As you can see, now we have four subplots, one for each unique value against the
Now for the
facet_grid() function. In this function, you will use two categorical columns from the dataset.
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# You will use 'a' variable storing the histogram again thus reducing code redundancy a + facet_grid(drv ~ cyl)
The default coordinate system in
ggplot2 is a Cartesian coordinate system where the x and y positions are independent to locate a data point.
There are different coordinate system functions in
ggplot2 that is used on different occasions. The most famous ones are
Let's look at a few examples to understand the use of
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# First create a bar chart, try to find yourself the reason for using fill, show.legend, and width arguments bar <- ggplot(data = mpg) + geom_bar( aes(x = manufacturer, fill = manufacturer), show.legend = FALSE, width = 1 ) bar
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#lets use coord_flip() bar + coord_flip()
coord_polar(),let's apply it to the same bar chart to use polar coordinates.
bar + coord_polar()
If you look at the bar chart we created previously, you can see it shows additional information, including the count of records against each manufacturer, but the count is not available in the dataset. Some graphs show raw values, while others calculate new values and add them to the plot. The algorithm used to calculate new values for a graph is called a statistical transformation, or stat.
A bar graph can be created using the
stat_count() function instead of
geom_bar(). Every geom function has a default stat that can be overridden. See the example below.
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# Creating a dataset library(dplyr) a <- mpg%>% group_by(manufacturer)%>% summarise(Count = n()) # Resetting the stat of geom_bar() from count to identity ggplot(data = a)+ geom_bar(mapping = aes(x = manufacturer, y = Count), stat = "identity")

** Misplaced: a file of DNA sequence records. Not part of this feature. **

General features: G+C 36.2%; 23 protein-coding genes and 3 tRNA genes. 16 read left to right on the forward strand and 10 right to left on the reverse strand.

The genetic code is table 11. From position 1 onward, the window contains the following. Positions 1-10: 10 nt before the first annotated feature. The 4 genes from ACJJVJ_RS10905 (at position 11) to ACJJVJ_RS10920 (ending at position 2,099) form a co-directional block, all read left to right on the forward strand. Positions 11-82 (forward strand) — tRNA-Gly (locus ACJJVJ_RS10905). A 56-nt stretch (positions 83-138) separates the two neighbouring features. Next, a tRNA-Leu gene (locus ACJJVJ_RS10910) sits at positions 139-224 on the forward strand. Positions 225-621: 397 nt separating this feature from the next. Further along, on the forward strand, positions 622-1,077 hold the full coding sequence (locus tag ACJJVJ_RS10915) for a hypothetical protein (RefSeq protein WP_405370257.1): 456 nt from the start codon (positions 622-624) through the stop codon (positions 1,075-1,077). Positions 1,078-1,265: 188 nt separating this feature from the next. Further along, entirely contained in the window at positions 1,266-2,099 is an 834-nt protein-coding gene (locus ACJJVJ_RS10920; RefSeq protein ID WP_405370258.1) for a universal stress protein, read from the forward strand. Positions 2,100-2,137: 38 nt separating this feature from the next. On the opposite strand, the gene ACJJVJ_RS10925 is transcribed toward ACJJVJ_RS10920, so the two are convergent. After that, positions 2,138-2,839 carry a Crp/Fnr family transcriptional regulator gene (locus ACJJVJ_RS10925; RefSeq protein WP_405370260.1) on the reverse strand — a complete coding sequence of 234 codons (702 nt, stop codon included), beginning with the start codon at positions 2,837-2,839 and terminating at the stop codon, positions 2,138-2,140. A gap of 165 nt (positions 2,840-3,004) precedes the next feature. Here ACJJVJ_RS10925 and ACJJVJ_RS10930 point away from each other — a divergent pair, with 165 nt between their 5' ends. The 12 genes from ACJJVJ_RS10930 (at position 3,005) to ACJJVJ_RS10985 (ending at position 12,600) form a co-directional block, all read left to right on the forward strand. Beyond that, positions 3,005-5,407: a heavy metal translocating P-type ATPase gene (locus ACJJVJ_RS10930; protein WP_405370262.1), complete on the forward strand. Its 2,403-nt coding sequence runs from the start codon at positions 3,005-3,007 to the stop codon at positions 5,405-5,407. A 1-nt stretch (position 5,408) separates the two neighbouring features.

In the previous sections, you learned a foundation of creating a graph using
ggplot2 along with facets, coordinate systems, and statistical transformation.
Now let's apply all of these using the template below.
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ggplot(data = <DATA>) + <GEOM_FUNCTION>( mapping = aes(<MAPPINGS>), stat = <STAT> ) + <COORDINATE_FUNCTION> + <FACET_FUNCTION>
stat = "count", which is a default, and use the mpg dataset only.
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ggplot(data = mpg)+ geom_bar(mapping = aes(x = manufacturer, fill = manufacturer), stats = "count", show.legend = FALSE, width = 1 )+ coord_flip()+ facet_wrap(~year)
This guide explains the basics of creating a graph using
ggplot2 in R. You can also use
ggplot2 for your own data visualization requirements or in any data analysis project.
There is a lot of flexibility when you are creating graphs with
ggplot2. Each function contains a set of arguments that is available to tweak the graph accordingly.
As a part of open source development, new features are added continually. This guide gives you a push to explore more in
For more information, visit this repo.